What is it?
Anethole is primarily a flavoring. It is also a fragrance used in a variety of products such as personal care products, flavorings, essential oils in perfumes, and in industrial use.

How can I avoid it?
Skin contact with anethole is required for it to cause a rash. Discontinuation of exposure to products containing anethole should result in improvement and/or resolution of your dermatitis. By law, all products made in the U.S. for topical use have the ingredients listed either on the product package or the box that contains it, so check the labeling of your skin care products for this ingredient. If there is no information ask your pharmacist or call the company directly. At work, request a material safety data sheet (MSDS) to help identify potential sources of exposure.

The avoidance of fragrances and flavoring agents such as anethole can be difficult since so many everyday products contain these substances. One should use only fragrance-free cosmetic and household products. “Unscented” products may contain low levels of a fragrance to cover up an undesirable odor and also should be avoided. Products labeled as “hypoallergenic” do not assure that the product is truly free of fragrance.

Since fragrances are complex mixtures of many ingredients, an individual may tolerate one fragrance but not another. A trial-and-error method of avoiding a fragrance allergen in a product can be performed by applying the product to the forearm in the same small area twice a day for a week. If no dermatitis develops, the product may likely be used safely.

Direct contact with foods or products containing anethole may cause symptoms including burning, irritation, and redness. Direct contact may occur on the skin, lips, or mouth. It is possible, but rare, that ingestion of this substance could cause generalized symptoms such as itching or redness of the skin.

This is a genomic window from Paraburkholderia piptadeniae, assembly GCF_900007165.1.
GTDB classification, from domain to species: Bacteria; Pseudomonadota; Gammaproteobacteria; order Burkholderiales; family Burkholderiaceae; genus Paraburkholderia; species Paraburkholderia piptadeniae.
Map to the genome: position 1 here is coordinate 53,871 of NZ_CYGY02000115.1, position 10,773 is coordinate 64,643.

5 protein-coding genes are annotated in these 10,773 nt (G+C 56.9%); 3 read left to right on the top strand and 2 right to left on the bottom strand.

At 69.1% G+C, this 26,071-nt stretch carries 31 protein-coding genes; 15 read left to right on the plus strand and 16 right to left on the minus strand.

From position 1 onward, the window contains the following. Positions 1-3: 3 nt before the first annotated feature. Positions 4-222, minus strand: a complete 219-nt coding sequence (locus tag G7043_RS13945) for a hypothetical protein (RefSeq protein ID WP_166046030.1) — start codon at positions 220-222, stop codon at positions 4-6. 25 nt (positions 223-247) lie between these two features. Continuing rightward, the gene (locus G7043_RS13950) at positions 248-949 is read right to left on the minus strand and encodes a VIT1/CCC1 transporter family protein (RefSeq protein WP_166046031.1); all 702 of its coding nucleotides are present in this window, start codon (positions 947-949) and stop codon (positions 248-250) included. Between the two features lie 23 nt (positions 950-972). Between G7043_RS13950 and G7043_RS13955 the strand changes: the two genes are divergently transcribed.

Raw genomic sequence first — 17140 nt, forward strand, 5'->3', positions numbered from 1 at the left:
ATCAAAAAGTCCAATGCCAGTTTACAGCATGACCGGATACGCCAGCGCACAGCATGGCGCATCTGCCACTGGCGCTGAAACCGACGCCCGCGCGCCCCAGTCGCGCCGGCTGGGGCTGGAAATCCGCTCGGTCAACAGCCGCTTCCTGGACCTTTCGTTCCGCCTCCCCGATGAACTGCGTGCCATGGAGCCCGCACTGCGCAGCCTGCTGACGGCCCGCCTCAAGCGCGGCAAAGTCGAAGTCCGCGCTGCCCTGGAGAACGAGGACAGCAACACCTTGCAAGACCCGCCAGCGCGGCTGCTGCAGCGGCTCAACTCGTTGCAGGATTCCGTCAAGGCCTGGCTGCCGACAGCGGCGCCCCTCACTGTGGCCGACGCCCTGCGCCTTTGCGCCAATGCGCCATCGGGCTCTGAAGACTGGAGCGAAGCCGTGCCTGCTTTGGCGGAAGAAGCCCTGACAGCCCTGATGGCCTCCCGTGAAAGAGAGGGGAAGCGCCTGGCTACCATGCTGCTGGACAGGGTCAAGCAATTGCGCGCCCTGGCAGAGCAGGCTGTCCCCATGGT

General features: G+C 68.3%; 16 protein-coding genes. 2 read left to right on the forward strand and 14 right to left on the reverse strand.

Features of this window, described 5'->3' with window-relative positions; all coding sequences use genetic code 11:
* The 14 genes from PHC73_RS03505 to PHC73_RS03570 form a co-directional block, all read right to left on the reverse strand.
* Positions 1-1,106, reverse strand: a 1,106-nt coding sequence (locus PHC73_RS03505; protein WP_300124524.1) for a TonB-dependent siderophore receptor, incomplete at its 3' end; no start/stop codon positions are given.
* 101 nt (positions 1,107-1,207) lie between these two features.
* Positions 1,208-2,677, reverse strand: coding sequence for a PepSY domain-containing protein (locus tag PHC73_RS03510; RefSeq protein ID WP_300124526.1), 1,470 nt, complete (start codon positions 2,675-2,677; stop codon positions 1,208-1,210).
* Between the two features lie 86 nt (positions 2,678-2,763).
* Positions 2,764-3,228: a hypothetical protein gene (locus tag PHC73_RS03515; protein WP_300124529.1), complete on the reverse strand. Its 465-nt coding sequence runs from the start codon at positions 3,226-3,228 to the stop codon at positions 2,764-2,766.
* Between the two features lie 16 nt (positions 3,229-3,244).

• Perfumes/Colognes/After-shaves/Toilet water
  • Skin care products/Cosmetics
    • Antiperspirants/Deodorants
    • Hair sprays, gels, tonics, and lotions
    • Hair colorants/“Permanents-relaxers”
    • Soaps/Cleansers
    • Shampoos/Conditioners
    • Moisturizers
    • Make-ups
    • Nail Polish/Nail polish remover
    • Powders/Sprays
    • Sunscreens
    • Toothpaste/dental floss
  • Medications, topical, prescription and over the counter such as:
    • Anesthetics
    • Antiseptics
    • Creams, ointments, solutions
    • Foot and other powders
    • Nasal decongestants
    • Herbal remedies, including traditional Chinese medications
    • Wound dressings
  • Household products
    • Air fresheners/Aromatherapy/Potpourri
    • Cleaning products/Soaps/Detergents (A preferred household cleaner is diluted white vinegar.)
    • Furniture polish
  • Laundry care (detergent, softeners)?
  • Foods, candies, gum, beverages including absinthe as a flavoring
  • Spice
    • Anise
    • Fennel
    • Basil
    • Tarragon
    • Liquorice
  • Oral care products as a flavoring
    • Cough mixtures
    • Toothpaste/Mouthwash
    • Throat tablets and lozenges
  • Industrial/Manufacturing/Construction uses
    • Embedding materials in microscopy
    • Metal working fluids
    • Paints
    • Photography
    • Sheet metal
    • Solvents
    • Water proofing
    • Woodworking
    • Agrichemical – insecticide, fungicide, and pesticide
  • Alcoholic drinks – ouzo, raki, Pernod, and absinthe
  • Antihelmintic (anti-worms)
  • Antimicrobial

Other names for Anethole:
  • Anise Camphor
  • Para-methoxyphenyl propene
  • p-Propenylanisole
  • Iso Estragole
  • 1-methoxy-4-(1-propenyl)benzene
  • Anethol
  • Trans-Anethol
  • (E)-Anethol

Potential cross-reacting/co-reacting substances:

How safe is it?

Loader wave
Hang tight. We're thinking.